New-York Historical Society

Tag Archives: World War I

The Last Hours of World War I

This post was created by intern Alison Dundy. Imagine hearing the war is over, but a time lag in communications means men are still laying on their bellies in trenches while shells whizz overhead and explode around them. Elsewhere in the world, champagne corks are popping and glasses are raised in toasts to peace. Will […]

Digitization 101

This post was written by library intern Jacob Laurenti The digitization of collections is a controversial issue at museums and libraries.  It can be both expensive and time-consuming, and some argue that the quality and detail of artwork is lost in the digitization process.  But there are also obvious benefits to scanning photographs, manuscripts and […]

Turning the Pages of Patriotism with the American Library Association

This post is written by Tammy Kiter, Manuscript Reference Librarian Thoughts of World War I do not necessarily conjure up images of soldiers reading for leisure. Rather, we tend to recall seeing photographs of brave young men engaged in trench warfare and scenes of the horrific aftermath of brutal battles. But through the efforts of […]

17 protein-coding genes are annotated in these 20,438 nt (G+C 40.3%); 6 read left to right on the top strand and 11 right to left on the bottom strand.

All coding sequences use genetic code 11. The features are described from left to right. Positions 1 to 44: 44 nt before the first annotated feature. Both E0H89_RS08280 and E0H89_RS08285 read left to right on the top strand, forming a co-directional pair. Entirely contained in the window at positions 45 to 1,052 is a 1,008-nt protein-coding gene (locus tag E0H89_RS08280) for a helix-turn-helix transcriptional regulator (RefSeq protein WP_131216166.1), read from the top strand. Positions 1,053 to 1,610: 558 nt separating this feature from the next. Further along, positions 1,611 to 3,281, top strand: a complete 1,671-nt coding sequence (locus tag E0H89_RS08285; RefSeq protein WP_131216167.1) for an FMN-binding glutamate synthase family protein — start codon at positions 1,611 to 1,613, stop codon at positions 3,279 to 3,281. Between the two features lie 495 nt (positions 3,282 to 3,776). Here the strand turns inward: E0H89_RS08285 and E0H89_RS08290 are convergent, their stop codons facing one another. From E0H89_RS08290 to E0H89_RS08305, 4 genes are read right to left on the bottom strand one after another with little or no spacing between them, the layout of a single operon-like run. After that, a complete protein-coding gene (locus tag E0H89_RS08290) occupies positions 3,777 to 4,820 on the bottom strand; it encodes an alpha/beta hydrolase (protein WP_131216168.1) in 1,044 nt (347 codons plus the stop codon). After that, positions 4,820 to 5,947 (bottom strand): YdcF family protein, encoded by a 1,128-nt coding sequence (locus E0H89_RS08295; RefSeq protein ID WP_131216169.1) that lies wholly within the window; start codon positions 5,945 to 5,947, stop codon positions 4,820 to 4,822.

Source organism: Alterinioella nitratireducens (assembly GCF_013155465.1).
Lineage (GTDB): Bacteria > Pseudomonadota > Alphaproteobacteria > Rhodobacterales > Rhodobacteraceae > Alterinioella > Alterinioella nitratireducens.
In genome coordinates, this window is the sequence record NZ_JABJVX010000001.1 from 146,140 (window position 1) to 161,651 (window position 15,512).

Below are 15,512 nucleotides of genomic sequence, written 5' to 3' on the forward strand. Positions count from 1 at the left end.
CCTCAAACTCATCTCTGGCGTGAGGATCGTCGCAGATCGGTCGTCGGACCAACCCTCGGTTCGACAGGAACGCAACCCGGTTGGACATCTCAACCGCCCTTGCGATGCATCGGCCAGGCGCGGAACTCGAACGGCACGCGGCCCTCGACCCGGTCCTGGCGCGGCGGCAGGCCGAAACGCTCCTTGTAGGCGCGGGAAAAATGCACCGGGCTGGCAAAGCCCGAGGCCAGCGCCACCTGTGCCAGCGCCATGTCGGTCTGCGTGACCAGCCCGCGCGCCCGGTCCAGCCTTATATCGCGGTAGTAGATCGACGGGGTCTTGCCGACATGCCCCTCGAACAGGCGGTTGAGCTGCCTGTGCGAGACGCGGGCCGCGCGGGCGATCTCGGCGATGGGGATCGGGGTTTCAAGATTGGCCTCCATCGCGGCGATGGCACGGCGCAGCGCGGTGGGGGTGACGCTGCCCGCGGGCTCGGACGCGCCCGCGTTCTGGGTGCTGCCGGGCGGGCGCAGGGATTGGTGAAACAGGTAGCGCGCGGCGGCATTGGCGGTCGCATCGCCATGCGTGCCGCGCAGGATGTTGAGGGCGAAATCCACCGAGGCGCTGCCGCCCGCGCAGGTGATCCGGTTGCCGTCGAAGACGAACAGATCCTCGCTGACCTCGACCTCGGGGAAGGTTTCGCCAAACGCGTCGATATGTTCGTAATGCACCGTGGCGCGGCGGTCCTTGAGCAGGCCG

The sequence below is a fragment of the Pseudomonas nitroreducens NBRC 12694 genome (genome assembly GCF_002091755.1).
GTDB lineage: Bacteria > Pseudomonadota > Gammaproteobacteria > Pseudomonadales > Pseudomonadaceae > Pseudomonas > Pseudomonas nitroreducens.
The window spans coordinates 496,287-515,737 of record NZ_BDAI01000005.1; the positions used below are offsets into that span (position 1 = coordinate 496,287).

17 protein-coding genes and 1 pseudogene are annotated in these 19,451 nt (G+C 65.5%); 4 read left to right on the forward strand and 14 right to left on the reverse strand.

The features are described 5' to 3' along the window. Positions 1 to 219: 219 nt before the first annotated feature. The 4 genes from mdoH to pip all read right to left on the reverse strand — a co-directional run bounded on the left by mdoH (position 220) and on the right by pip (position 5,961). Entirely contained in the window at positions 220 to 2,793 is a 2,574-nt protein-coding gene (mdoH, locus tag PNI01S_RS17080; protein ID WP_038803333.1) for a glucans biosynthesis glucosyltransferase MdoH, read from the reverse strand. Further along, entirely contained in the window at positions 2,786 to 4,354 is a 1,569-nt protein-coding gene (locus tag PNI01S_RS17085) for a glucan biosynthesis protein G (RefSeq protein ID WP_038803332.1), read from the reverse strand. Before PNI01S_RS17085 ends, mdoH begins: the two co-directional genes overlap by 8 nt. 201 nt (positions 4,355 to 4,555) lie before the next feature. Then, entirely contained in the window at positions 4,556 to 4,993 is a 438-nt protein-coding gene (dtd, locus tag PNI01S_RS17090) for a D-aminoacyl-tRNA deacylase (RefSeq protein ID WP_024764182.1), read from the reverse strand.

A Soldier’s Story of World War I in Words and Pictures

This post was created by intern Alison Dundy. The illustrated letters of Salvator Cillis are a highlight of the New-York Historical Society’s World War I Collection (MS 671). Cillis was an artist with an edgy sense of humor. His humorous letters and drawings trace the arc of this soldier’s war experience, from enthusiastic patriotism at […]

Veterans Day: Remembering World War I

At 5 a.m. on November 11, 1918, the United States and its allies concluded an armistice with Germany. Later that morning, at 11 a.m. French time, World War I hostilities came to an end after one concluding salvo. In America, the day became known as Armistice Day until Congress substituted “Veterans” in 1954 to expand […]

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